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AWS Identity and Access Management
User Guide

IAM JSON Policy Elements: Action

The Action element describes the specific action or actions that will be allowed or denied. Statements must include either an Action or NotAction element. Each AWS service has its own set of actions that describe tasks that you can perform with that service. For example, the list of actions for Amazon S3 can be found at Specifying Permissions in a Policy in the Amazon Simple Storage Service Developer Guide, the list of actions for Amazon EC2 can be found in the Amazon EC2 API Reference, and the list of actions for AWS Identity and Access Management can be found in the IAM API Reference. To find the list of actions for other services, consult the API reference documentation for the service.

You specify a value using a namespace that identifies a service (iam, ec2 sqs, sns, s3, etc.) followed by the name of the action to allow or deny. The name must match an action that is supported by the service. The prefix and the action name are case insensitive. For example, iam:ListAccessKeys is the same as IAM:listaccesskeys. The following examples show Action elements for different services.

Amazon SQS action

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"Action": "sqs:SendMessage"

Amazon EC2 action

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"Action": "ec2:StartInstances"

IAM action

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"Action": "iam:ChangePassword"

Amazon S3 action

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"Action": "s3:GetObject"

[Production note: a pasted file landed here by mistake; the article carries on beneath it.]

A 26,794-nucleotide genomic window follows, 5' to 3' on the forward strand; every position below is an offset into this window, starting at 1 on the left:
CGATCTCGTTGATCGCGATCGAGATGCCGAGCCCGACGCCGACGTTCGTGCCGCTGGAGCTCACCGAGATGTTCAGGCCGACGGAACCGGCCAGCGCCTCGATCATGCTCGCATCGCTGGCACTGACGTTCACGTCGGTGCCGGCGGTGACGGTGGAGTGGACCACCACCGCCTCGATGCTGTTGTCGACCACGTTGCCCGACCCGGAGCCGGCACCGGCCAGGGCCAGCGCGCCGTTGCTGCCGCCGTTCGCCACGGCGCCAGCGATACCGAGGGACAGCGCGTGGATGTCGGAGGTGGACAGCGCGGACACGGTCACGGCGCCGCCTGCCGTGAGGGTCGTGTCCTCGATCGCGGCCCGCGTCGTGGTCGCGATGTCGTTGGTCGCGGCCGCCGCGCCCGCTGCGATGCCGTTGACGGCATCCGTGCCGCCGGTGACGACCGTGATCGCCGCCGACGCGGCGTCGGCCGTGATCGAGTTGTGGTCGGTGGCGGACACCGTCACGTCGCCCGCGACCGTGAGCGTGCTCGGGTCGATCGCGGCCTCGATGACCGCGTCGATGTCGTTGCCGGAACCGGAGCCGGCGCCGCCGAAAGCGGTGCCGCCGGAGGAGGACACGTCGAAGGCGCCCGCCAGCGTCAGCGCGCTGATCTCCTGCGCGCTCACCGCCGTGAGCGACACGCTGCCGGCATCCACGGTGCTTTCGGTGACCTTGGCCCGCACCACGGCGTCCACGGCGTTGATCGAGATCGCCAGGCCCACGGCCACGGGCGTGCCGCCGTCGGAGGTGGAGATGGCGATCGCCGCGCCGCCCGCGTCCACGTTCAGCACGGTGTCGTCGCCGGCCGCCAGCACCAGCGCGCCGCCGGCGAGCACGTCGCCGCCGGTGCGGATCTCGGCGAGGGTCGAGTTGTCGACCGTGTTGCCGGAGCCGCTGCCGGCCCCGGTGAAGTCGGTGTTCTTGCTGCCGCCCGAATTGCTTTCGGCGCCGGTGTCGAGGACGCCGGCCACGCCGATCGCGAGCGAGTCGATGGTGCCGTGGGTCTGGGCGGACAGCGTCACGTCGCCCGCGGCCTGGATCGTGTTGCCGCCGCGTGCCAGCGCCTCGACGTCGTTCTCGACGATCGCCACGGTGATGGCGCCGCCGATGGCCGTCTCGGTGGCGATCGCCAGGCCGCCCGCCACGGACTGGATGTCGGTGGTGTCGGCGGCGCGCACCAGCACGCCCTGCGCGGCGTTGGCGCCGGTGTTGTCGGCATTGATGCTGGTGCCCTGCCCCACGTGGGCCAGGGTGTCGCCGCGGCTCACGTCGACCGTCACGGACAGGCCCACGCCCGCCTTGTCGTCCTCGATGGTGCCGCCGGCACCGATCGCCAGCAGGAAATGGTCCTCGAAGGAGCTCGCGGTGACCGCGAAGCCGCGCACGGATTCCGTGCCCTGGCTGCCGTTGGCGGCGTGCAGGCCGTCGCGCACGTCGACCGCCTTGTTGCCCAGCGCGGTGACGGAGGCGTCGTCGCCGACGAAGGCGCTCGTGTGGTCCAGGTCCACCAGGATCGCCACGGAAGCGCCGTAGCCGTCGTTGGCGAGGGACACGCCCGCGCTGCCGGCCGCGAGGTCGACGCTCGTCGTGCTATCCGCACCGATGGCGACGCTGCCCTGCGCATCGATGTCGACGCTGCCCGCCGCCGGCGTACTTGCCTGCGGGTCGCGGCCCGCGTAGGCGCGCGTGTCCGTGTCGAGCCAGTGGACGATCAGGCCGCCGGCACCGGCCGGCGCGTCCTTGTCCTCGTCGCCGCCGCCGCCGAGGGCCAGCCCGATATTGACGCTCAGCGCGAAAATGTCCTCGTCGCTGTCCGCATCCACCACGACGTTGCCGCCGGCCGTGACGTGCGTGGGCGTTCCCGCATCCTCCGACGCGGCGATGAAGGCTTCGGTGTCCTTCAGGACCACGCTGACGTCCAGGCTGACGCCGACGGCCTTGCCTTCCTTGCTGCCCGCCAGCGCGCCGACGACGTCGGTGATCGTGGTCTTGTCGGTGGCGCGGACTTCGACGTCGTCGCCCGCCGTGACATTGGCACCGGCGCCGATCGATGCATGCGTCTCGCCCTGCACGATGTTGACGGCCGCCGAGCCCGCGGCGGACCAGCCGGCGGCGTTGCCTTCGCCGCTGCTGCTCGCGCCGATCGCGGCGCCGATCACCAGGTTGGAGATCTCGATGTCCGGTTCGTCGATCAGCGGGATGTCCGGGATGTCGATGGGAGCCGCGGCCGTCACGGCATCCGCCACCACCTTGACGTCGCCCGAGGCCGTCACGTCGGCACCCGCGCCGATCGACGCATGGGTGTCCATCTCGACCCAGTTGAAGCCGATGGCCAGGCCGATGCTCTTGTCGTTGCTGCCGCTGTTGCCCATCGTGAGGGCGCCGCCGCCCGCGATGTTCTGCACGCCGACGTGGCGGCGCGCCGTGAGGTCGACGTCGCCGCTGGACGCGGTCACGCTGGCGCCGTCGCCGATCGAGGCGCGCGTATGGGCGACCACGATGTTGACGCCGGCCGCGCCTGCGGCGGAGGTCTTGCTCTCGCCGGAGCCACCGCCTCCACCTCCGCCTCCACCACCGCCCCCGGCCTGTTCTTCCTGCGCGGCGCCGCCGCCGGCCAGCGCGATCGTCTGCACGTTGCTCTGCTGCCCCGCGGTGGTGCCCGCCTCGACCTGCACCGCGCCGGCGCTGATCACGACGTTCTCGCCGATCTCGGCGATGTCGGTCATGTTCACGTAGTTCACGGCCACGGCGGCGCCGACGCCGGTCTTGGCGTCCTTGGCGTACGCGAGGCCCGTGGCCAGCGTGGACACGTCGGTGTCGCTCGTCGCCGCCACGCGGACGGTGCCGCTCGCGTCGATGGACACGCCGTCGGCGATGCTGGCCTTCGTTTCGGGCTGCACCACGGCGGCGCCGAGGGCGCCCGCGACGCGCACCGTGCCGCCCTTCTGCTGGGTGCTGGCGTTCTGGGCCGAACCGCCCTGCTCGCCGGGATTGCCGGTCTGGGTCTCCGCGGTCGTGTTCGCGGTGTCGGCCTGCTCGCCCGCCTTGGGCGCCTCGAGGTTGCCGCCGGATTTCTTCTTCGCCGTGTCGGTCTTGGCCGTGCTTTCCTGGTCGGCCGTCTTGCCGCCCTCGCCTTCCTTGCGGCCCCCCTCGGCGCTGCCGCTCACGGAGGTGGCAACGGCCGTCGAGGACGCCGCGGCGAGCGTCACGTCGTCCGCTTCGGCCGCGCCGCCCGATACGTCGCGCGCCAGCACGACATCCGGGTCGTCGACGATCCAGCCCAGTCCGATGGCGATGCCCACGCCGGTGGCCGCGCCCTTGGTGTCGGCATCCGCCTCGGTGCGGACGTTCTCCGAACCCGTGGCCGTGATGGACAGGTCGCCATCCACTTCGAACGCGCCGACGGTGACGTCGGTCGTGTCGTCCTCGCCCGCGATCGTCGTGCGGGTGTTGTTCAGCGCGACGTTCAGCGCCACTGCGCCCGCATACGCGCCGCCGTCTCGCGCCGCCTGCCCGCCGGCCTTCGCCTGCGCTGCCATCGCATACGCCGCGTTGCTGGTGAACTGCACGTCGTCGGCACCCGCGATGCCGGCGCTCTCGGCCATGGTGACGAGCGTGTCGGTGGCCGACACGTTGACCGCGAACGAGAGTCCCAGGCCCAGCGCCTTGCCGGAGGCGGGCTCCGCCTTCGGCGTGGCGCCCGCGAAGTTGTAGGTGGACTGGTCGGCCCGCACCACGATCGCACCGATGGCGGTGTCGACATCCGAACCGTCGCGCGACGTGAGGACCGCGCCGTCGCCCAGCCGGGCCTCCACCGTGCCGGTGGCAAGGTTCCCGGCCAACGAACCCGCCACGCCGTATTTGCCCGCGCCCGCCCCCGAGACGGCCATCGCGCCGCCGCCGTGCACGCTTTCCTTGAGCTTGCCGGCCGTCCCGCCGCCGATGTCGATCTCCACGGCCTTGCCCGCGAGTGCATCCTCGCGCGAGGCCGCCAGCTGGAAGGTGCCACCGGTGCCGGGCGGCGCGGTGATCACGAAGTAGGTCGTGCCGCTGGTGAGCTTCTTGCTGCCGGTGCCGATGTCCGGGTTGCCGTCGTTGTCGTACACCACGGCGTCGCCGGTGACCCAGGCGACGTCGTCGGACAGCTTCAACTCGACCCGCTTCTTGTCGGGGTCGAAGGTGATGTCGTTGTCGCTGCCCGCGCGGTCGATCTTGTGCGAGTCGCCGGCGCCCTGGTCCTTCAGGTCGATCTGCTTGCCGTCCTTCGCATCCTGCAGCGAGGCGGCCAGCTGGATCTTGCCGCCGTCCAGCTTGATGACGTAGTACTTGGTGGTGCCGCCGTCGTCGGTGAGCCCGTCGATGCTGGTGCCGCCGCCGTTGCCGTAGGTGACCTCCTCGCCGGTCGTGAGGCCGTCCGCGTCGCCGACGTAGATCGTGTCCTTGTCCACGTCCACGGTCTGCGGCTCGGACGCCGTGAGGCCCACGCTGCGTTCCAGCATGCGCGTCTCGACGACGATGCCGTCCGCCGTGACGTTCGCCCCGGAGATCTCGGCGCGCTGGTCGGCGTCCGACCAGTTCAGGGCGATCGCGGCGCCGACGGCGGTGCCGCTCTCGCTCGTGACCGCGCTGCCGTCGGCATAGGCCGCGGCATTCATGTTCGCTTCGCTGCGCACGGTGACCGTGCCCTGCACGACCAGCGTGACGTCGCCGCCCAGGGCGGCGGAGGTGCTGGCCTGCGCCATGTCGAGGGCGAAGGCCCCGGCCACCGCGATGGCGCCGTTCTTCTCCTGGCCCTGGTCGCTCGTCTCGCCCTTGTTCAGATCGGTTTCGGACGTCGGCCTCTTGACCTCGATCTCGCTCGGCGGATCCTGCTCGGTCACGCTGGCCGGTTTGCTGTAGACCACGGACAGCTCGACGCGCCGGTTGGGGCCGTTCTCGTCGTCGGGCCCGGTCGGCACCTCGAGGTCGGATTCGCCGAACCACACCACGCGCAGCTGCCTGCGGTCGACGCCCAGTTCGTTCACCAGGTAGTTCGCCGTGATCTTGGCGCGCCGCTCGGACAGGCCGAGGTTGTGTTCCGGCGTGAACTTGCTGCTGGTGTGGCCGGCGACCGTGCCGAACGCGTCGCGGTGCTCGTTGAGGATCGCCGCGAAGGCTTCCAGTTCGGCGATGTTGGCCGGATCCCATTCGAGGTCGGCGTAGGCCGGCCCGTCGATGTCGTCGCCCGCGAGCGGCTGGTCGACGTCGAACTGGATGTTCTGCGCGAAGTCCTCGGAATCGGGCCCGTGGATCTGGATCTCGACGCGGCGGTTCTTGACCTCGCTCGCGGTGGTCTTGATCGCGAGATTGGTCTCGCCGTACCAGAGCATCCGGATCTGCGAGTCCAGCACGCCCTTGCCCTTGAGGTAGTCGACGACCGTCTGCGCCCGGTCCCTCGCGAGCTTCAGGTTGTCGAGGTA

You can specify multiple values for the Action element.

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"Action": [ "sqs:SendMessage", "sqs:ReceiveMessage", "ec2:StartInstances", "iam:ChangePassword", "s3:GetObject" ]

You can use a wildcard (*) to give access to all the actions the specific AWS product offers. For example, the following Action element applies to all S3 actions.

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"Action": "s3:*"

You can also use wildcards (*) as part of the action name. For example, the following Action element applies to all IAM actions that include the string AccessKey, including CreateAccessKey, DeleteAccessKey, ListAccessKeys, and UpdateAccessKey.

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"Action": "iam:*AccessKey*"

Some services let you limit the actions that are available. For example, Amazon SQS lets you make available just a subset of all the possible Amazon SQS actions. In that case, the * wildcard doesn't allow complete control of the queue; it allows only the subset of actions that you've shared. For more information, see Understanding Permissions in the Amazon Simple Queue Service Developer Guide.